DID COOK OVERREACT?
I don't think so. Pros are often criticized for emotional outbursts like Cook's on Sunday at the par-3 17th (he bogeyed the hole and wound up losing by a stroke), but that's often the only way a golfer can blow off steam and refocus. If Cook hadn't slammed his club into his bag (above) and glared at the teenage fan whose cell phone rang, he probably wouldn't have been so juiced up to eagle the par-5 18th, which he almost did when he just missed his 60-foot putt.
Cook has a more abbreviated swing than most Tour players. As a result, he tends to be too fast while changing directions from the backswing to the downswing, what we call the down-cock. The quick changeover of the down-cock generates power but also makes it virtually impossible for Cook to stop in mid-swing.
HOW I PLAY THE GAME
Following the final round, Cook talked about the cell phone incident. "Point of no return," he said. "Not even Tiger could've saved that one." I'm not sure about that. We've all seen plenty of instances in which Tiger came to a screeching halt during the downswing, including a couple of times last week at the New Zealand Open. For all his power, Woods's takeaway is controlled and deliberate, and he maintains this tempo and width throughout the swing, unlike the down-cock of Cook.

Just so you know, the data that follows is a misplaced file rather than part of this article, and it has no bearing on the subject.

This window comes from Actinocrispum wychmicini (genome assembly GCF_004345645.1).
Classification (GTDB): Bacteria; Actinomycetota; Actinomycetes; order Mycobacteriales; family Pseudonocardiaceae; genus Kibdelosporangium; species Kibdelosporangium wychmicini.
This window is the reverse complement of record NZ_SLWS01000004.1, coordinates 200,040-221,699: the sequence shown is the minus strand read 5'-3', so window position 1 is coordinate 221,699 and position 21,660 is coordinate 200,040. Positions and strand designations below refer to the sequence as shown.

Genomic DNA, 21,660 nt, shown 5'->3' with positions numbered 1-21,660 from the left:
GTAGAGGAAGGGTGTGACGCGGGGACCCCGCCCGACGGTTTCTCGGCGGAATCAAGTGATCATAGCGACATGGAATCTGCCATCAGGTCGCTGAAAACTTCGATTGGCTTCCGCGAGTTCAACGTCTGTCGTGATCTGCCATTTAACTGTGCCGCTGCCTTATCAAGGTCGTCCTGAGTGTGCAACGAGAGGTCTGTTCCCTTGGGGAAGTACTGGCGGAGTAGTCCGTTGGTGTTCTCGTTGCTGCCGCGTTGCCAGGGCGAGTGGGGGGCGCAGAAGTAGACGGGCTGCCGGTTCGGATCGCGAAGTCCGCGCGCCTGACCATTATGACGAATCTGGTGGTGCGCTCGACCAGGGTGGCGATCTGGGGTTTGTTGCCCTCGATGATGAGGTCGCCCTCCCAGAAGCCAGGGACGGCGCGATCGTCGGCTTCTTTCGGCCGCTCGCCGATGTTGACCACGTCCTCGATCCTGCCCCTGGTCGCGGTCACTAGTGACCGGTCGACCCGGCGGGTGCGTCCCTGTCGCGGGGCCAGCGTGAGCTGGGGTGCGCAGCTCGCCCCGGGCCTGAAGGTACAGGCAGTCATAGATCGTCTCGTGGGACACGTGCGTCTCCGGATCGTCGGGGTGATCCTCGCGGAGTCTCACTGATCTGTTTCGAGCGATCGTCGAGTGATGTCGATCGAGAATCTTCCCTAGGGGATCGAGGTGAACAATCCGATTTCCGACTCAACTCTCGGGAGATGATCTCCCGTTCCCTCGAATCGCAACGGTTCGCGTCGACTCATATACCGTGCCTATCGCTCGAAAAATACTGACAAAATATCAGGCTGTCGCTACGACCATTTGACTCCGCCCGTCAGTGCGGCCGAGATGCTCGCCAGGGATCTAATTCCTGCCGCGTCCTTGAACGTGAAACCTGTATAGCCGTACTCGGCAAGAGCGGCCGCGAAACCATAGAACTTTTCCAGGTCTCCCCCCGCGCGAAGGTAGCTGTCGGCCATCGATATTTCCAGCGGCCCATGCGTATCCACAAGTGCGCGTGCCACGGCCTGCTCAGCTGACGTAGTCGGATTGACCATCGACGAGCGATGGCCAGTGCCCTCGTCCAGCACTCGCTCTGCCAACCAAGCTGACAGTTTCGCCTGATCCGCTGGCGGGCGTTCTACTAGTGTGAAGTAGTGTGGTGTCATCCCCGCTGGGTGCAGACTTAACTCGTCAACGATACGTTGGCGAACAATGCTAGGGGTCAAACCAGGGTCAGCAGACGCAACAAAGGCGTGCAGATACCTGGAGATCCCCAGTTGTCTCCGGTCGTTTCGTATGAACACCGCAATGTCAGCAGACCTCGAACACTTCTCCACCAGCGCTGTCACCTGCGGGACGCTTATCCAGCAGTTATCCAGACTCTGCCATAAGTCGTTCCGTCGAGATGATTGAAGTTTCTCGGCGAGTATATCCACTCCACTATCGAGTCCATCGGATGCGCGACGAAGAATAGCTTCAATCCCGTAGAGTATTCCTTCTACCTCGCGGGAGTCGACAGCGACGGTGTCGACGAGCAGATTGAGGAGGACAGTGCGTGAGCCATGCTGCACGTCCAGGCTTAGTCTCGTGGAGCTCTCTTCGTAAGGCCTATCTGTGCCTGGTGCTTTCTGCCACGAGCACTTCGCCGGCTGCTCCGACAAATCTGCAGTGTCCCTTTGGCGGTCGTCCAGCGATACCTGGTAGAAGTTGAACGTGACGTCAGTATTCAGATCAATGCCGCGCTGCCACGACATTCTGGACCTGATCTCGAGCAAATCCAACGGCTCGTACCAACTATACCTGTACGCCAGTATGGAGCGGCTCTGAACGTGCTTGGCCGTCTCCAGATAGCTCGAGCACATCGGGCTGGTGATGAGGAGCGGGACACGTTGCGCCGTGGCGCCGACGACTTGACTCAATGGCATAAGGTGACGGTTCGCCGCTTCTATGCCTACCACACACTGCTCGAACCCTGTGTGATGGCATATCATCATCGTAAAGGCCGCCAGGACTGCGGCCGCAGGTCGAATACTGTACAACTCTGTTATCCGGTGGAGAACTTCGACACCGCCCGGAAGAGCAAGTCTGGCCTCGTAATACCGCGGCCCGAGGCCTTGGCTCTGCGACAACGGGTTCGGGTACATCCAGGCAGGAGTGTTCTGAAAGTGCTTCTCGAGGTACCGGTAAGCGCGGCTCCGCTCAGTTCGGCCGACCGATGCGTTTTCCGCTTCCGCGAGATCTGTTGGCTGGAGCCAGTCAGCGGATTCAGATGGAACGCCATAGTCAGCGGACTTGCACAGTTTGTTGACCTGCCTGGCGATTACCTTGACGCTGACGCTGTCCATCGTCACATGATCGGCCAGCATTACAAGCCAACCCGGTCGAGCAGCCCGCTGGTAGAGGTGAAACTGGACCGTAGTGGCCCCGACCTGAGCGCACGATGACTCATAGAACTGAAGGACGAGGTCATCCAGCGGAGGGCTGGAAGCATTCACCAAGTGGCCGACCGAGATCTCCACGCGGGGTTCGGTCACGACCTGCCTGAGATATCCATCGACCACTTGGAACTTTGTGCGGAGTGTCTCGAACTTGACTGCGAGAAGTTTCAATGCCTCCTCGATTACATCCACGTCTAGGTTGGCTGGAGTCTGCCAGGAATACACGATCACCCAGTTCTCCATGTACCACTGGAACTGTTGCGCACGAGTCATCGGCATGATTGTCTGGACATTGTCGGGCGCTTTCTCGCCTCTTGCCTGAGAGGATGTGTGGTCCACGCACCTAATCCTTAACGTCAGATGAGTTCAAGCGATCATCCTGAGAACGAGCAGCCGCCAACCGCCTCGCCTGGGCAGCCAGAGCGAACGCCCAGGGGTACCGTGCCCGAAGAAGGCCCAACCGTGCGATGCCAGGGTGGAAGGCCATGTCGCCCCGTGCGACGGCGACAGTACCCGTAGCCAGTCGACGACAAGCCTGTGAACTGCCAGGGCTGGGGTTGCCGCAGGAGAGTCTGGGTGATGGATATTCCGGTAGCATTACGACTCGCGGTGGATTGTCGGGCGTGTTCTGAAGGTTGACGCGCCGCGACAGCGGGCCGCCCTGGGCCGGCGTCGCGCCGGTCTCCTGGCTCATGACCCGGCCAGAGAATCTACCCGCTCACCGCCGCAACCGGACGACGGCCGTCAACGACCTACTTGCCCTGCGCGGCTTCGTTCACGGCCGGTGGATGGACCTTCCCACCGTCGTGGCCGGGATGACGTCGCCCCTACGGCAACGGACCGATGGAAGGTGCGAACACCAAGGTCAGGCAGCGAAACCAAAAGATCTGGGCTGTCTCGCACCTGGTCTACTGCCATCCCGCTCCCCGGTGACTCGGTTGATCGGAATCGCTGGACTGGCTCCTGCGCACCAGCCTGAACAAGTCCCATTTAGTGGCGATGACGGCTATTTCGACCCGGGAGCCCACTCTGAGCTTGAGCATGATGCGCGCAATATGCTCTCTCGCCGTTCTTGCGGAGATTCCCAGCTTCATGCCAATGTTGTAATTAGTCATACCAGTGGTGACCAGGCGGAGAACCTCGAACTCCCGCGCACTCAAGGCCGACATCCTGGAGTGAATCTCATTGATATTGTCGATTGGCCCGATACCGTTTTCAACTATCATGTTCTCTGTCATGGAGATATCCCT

IN THE ZONE
The distractions at Tour events are going to get only worse as the game's popularity continues to swell. This spring the Masters will begin confiscating badges from fans caught using a cell phone on the course, but that's only one tournament. Tour players must learn to remain composed amid the increasing intrusions. After all, Brett Favre throws perfect spirals with 70,000 boos raining down on him.
MR. NICE GUY
Though Cook lost a chance at victory, we can all learn a lesson from him because he never lost his sense of humor. Following the round, he said jokingly, "I think the phone call was a setup. If I see Jerry having dinner with that kid tonight...."